Again and again, Pollack insists that the pinnacle of the Tarot is to become a hermaphrodite. This is not true – tarot is a powerfully and traditionally gendered system depicting nurturing, maternal females and active, horse-riding and sword-wielding males. But Pollack herself identifies as a transsexual. The message: I am transsexual; therefore, everyone else should aspire to be a hermaphrodite.

Forget the church; rather, read comic books for your spiritual guidance (26). Pollack is a comic book author. Schizophrenics are misunderstood by rigid, Christian society. Schizophrenics are really shamans (34-5). The Christian church crushed women (36). Pollack has never heard of, or doesn't want you to know about, 2,000 years of Christian women from Mary Magdalene to Junia to Hildegard to Teresa to Dorothy Day.

Pollack's hostility to, falsification of, and envious, power-hungry  insistence on supplanting Christianity with the High Church of Rachel Pollack renders her incompetent to explain tarot to anyone. Tarot cards are rife with Christian symbols. One example on a card Pollack mentions frequently: the World. This card represents the pinnacle of success and satisfaction. It depicts a central figure surrounded by a victory wreath and four animals: an angel, a lion, an ox, and an eagle.

The World card is based on a very common Christian motif: Christ in Majesty. The four animals in the corners of the image symbolize Matthew, Mark, Luke, and John, the authors of the four Gospels. You would think that a book that purports to explain tarot would mention the very close relationship between the World card and the Christ in Majesty motif. It doesn't suit Pollack's purposes to do so, so she does not mention it. Like a Soviet-era photographer, she merely airbrushes out of her revisionist history anything that does not suit her purpose.

Pollack tells us that all religions have as their goal each person transcending himself through his own effort, and uniting with an impersonal New Age super-soul. Differences between religions can be fudged in order to create the new Rachel Pollack church. Hinduism justifies suffering with the concept of reincarnation. You do a bad thing in your past life; you are reincarnated as an untouchable, and you are treated badly. That's okay, because you did bad things in your past life, and you deserve to suffer. This is just like the Christian concept of the Holy Spirit, Pollack insists, bizarrely (86). Paul meeting Christ on the road to Damascus is just like Buddha achieving enlightenment (119). No, these events and concepts from three different belief systems are not equivalent, and attempting to hijack and misrepresent them for Pollack's new church insults these traditions and misleads naïve readers.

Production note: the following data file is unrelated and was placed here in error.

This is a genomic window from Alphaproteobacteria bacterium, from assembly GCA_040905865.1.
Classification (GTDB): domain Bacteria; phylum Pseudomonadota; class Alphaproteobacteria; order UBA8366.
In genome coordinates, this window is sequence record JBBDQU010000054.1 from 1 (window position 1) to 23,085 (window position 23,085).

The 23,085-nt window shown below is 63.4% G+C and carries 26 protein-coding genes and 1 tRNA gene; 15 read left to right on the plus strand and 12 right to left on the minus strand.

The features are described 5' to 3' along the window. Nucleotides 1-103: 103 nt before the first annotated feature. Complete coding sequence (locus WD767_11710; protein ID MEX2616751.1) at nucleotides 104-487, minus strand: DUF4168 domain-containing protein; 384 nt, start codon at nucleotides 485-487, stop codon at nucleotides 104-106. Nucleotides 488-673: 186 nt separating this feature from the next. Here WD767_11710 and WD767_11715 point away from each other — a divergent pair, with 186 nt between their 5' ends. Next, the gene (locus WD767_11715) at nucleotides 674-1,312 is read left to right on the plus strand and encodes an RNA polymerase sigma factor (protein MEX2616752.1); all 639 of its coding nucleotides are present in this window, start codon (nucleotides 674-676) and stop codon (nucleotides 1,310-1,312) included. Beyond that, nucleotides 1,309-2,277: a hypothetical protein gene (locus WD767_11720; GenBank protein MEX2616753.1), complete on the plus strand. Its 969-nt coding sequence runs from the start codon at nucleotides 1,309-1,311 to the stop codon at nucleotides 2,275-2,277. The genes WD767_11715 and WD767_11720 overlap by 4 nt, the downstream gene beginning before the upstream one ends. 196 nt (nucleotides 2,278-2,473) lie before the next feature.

Pollack says that the tarot's Death card rides a white horse because white symbolizes purity (103). One of the most well-recognized lines from the New Testament states, "Behold a pale horse…his name that sat on him was Death." Pollack appears to be unaware of some of the most famous scriptural lines and artistic motifs, cultural material that is essential to understanding how tarot cards come to appear the way they do.

Tarot has undeniable value: artists create their own decks; users dialogue with their inner selves; decks provide cultural data for anthropologist and ethnographers. There are fun, thought-provoking books out there that reflect on tarot. One of the best is Joan Bunning's "Learning the Tarot."

1 comment:

  1. I think New Age thought is very Old Age thought indeed. If we can see past the smokescreen of evolution for a moment, we can think about what Genesis tells us about what happened in Eden.

    Satan said to Eve that she would not die if she ate of the forbidden fruit. And he also said: "For God knows that in the very day of your eating from it your eyes are bound to be opened and you are bound to be like God, knowing good and bad."

    Wasn't he saying to her: "Find the goddess within Eve"?

    He was telling that she didn't need to follow her Creator's standards of good and bad, but could be like God herself - a goddess - and set her own standards.

    She ate. She fatally damaged herself - and us, her unborn children. And she died. She returned to the dust from which she had been created.